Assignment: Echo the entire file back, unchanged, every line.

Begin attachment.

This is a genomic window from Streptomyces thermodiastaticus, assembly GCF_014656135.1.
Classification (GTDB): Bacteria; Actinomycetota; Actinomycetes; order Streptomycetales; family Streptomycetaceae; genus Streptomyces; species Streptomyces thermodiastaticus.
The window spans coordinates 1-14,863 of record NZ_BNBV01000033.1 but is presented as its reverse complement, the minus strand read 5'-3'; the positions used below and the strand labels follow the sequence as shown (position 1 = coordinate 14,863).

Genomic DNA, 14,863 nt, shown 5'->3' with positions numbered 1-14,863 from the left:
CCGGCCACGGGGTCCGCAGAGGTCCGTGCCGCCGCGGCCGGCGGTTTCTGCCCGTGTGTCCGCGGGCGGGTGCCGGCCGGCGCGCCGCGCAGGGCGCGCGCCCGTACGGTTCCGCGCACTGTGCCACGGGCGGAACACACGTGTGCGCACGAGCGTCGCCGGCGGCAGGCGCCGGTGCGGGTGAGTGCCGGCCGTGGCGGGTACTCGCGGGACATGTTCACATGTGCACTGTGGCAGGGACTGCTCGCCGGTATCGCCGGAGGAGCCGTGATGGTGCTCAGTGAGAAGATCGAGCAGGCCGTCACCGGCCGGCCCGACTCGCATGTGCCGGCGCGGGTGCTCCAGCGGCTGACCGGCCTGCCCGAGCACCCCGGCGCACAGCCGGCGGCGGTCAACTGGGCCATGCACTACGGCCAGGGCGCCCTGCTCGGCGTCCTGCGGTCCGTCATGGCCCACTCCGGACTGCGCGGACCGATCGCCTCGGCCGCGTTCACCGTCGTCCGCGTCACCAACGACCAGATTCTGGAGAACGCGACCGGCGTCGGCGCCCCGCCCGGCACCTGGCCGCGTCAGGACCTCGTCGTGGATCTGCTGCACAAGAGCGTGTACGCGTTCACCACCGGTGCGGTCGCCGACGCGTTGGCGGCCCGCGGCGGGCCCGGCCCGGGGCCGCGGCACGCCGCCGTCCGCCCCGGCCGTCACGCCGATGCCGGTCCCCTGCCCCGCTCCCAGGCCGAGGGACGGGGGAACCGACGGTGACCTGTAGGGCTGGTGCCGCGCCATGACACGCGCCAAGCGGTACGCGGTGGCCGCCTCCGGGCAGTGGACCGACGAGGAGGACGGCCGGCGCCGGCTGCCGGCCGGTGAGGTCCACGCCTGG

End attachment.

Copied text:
This is a genomic window from Streptomyces thermodiastaticus, assembly GCF_014656135.1.
Classification (GTDB): Bacteria; Actinomycetota; Actinomycetes; order Streptomycetales; family Streptomycetaceae; genus Streptomyces; species Streptomyces thermodiastaticus.
The window spans coordinates 1-14,863 of record NZ_BNBV01000033.1 but is presented as its reverse complement, the minus strand read 5'-3'; the positions used below and the strand labels follow the sequence as shown (position 1 = coordinate 14,863).

Genomic DNA, 14,863 nt, shown 5'->3' with positions numbered 1-14,863 from the left:
CCGGCCACGGGGTCCGCAGAGGTCCGTGCCGCCGCGGCCGGCGGTTTCTGCCCGTGTGTCCGCGGGCGGGTGCCGGCCGGCGCGCCGCGCAGGGCGCGCGCCCGTACGGTTCCGCGCACTGTGCCACGGGCGGAACACACGTGTGCGCACGAGCGTCGCCGGCGGCAGGCGCCGGTGCGGGTGAGTGCCGGCCGTGGCGGGTACTCGCGGGACATGTTCACATGTGCACTGTGGCAGGGACTGCTCGCCGGTATCGCCGGAGGAGCCGTGATGGTGCTCAGTGAGAAGATCGAGCAGGCCGTCACCGGCCGGCCCGACTCGCATGTGCCGGCGCGGGTGCTCCAGCGGCTGACCGGCCTGCCCGAGCACCCCGGCGCACAGCCGGCGGCGGTCAACTGGGCCATGCACTACGGCCAGGGCGCCCTGCTCGGCGTCCTGCGGTCCGTCATGGCCCACTCCGGACTGCGCGGACCGATCGCCTCGGCCGCGTTCACCGTCGTCCGCGTCACCAACGACCAGATTCTGGAGAACGCGACCGGCGTCGGCGCCCCGCCCGGCACCTGGCCGCGTCAGGACCTCGTCGTGGATCTGCTGCACAAGAGCGTGTACGCGTTCACCACCGGTGCGGTCGCCGACGCGTTGGCGGCCCGCGGCGGGCCCGGCCCGGGGCCGCGGCACGCCGCCGTCCGCCCCGGCCGTCACGCCGATGCCGGTCCCCTGCCCCGCTCCCAGGCCGAGGGACGGGGGAACCGACGGTGACCTGTAGGGCTGGTGCCGCGCCATGACACGCGCCAAGCGGTACGCGGTGGCCGCCTCCGGGCAGTGGACCGACGAGGAGGACGGCCGGCGCCGGCTGCCGGCCGGTGAGGTCCACGCCTGG